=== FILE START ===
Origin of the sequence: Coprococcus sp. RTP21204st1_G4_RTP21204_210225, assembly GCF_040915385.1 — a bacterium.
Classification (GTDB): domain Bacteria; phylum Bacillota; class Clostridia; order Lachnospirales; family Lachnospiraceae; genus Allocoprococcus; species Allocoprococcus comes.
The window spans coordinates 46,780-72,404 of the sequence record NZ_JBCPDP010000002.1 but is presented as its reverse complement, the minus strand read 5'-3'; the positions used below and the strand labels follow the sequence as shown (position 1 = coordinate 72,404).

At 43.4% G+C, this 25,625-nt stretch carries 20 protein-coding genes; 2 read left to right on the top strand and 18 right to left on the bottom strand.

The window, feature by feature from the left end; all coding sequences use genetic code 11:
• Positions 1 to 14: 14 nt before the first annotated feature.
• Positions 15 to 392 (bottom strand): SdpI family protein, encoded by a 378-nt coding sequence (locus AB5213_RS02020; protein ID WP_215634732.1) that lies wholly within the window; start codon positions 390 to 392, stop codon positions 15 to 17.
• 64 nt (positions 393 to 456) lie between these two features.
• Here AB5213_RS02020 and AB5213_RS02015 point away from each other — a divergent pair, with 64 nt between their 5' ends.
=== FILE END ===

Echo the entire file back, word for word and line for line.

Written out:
Origin of the sequence: Coprococcus sp. RTP21204st1_G4_RTP21204_210225, assembly GCF_040915385.1 — a bacterium.
Classification (GTDB): domain Bacteria; phylum Bacillota; class Clostridia; order Lachnospirales; family Lachnospiraceae; genus Allocoprococcus; species Allocoprococcus comes.
The window spans coordinates 46,780-72,404 of the sequence record NZ_JBCPDP010000002.1 but is presented as its reverse complement, the minus strand read 5'-3'; the positions used below and the strand labels follow the sequence as shown (position 1 = coordinate 72,404).

At 43.4% G+C, this 25,625-nt stretch carries 20 protein-coding genes; 2 read left to right on the top strand and 18 right to left on the bottom strand.

The window, feature by feature from the left end; all coding sequences use genetic code 11:
• Positions 1 to 14: 14 nt before the first annotated feature.
• Positions 15 to 392 (bottom strand): SdpI family protein, encoded by a 378-nt coding sequence (locus AB5213_RS02020; protein ID WP_215634732.1) that lies wholly within the window; start codon positions 390 to 392, stop codon positions 15 to 17.
• 64 nt (positions 393 to 456) lie between these two features.
• Here AB5213_RS02020 and AB5213_RS02015 point away from each other — a divergent pair, with 64 nt between their 5' ends.